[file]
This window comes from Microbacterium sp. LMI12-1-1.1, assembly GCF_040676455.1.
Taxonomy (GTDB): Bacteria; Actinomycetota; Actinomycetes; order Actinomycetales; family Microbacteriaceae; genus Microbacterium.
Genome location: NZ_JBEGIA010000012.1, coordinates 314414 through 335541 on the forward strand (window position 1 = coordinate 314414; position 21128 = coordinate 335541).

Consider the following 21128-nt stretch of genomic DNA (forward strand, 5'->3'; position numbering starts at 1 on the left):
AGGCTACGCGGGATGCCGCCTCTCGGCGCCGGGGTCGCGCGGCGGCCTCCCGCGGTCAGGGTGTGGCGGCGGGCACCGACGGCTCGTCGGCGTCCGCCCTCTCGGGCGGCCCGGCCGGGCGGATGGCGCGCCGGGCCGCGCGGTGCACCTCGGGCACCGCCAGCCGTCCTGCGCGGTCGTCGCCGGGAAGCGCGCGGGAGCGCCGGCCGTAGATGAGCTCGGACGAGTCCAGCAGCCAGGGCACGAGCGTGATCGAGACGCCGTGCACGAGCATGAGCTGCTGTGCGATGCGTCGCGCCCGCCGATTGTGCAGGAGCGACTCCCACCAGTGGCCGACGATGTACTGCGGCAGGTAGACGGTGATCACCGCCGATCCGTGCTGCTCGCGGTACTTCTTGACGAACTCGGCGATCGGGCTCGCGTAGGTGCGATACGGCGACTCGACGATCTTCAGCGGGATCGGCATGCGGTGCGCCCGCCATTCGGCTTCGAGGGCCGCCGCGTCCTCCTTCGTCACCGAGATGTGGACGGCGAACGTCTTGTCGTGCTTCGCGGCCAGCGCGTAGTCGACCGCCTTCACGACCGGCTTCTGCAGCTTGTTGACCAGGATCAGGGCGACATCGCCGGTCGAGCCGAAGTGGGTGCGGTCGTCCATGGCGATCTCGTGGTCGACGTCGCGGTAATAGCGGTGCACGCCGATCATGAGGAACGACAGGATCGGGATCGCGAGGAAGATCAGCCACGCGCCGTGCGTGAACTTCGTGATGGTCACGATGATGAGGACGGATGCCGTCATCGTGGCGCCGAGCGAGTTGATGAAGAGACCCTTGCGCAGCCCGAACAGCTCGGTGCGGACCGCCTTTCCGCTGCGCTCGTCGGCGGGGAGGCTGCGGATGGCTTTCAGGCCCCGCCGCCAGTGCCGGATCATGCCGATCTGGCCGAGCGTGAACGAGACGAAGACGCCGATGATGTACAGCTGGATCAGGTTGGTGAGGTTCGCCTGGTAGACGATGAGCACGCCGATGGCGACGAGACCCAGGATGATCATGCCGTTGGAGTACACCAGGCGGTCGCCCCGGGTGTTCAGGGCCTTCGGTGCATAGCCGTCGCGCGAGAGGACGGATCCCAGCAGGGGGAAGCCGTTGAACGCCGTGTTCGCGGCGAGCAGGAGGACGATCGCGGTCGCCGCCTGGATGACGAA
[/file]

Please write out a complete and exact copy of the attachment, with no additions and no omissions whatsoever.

This window comes from Microbacterium sp. LMI12-1-1.1, assembly GCF_040676455.1.
Taxonomy (GTDB): Bacteria; Actinomycetota; Actinomycetes; order Actinomycetales; family Microbacteriaceae; genus Microbacterium.
Genome location: NZ_JBEGIA010000012.1, coordinates 314414 through 335541 on the forward strand (window position 1 = coordinate 314414; position 21128 = coordinate 335541).

Consider the following 21128-nt stretch of genomic DNA (forward strand, 5'->3'; position numbering starts at 1 on the left):
AGGCTACGCGGGATGCCGCCTCTCGGCGCCGGGGTCGCGCGGCGGCCTCCCGCGGTCAGGGTGTGGCGGCGGGCACCGACGGCTCGTCGGCGTCCGCCCTCTCGGGCGGCCCGGCCGGGCGGATGGCGCGCCGGGCCGCGCGGTGCACCTCGGGCACCGCCAGCCGTCCTGCGCGGTCGTCGCCGGGAAGCGCGCGGGAGCGCCGGCCGTAGATGAGCTCGGACGAGTCCAGCAGCCAGGGCACGAGCGTGATCGAGACGCCGTGCACGAGCATGAGCTGCTGTGCGATGCGTCGCGCCCGCCGATTGTGCAGGAGCGACTCCCACCAGTGGCCGACGATGTACTGCGGCAGGTAGACGGTGATCACCGCCGATCCGTGCTGCTCGCGGTACTTCTTGACGAACTCGGCGATCGGGCTCGCGTAGGTGCGATACGGCGACTCGACGATCTTCAGCGGGATCGGCATGCGGTGCGCCCGCCATTCGGCTTCGAGGGCCGCCGCGTCCTCCTTCGTCACCGAGATGTGGACGGCGAACGTCTTGTCGTGCTTCGCGGCCAGCGCGTAGTCGACCGCCTTCACGACCGGCTTCTGCAGCTTGTTGACCAGGATCAGGGCGACATCGCCGGTCGAGCCGAAGTGGGTGCGGTCGTCCATGGCGATCTCGTGGTCGACGTCGCGGTAATAGCGGTGCACGCCGATCATGAGGAACGACAGGATCGGGATCGCGAGGAAGATCAGCCACGCGCCGTGCGTGAACTTCGTGATGGTCACGATGATGAGGACGGATGCCGTCATCGTGGCGCCGAGCGAGTTGATGAAGAGACCCTTGCGCAGCCCGAACAGCTCGGTGCGGACCGCCTTTCCGCTGCGCTCGTCGGCGGGGAGGCTGCGGATGGCTTTCAGGCCCCGCCGCCAGTGCCGGATCATGCCGATCTGGCCGAGCGTGAACGAGACGAAGACGCCGATGATGTACAGCTGGATCAGGTTGGTGAGGTTCGCCTGGTAGACGATGAGCACGCCGATGGCGACGAGACCCAGGATGATCATGCCGTTGGAGTACACCAGGCGGTCGCCCCGGGTGTTCAGGGCCTTCGGTGCATAGCCGTCGCGCGAGAGGACGGATCCCAGCAGGGGGAAGCCGTTGAACGCCGTGTTCGCGGCGAGCAGGAGGACGATCGCGGTCGCCGCCTGGATGACGAA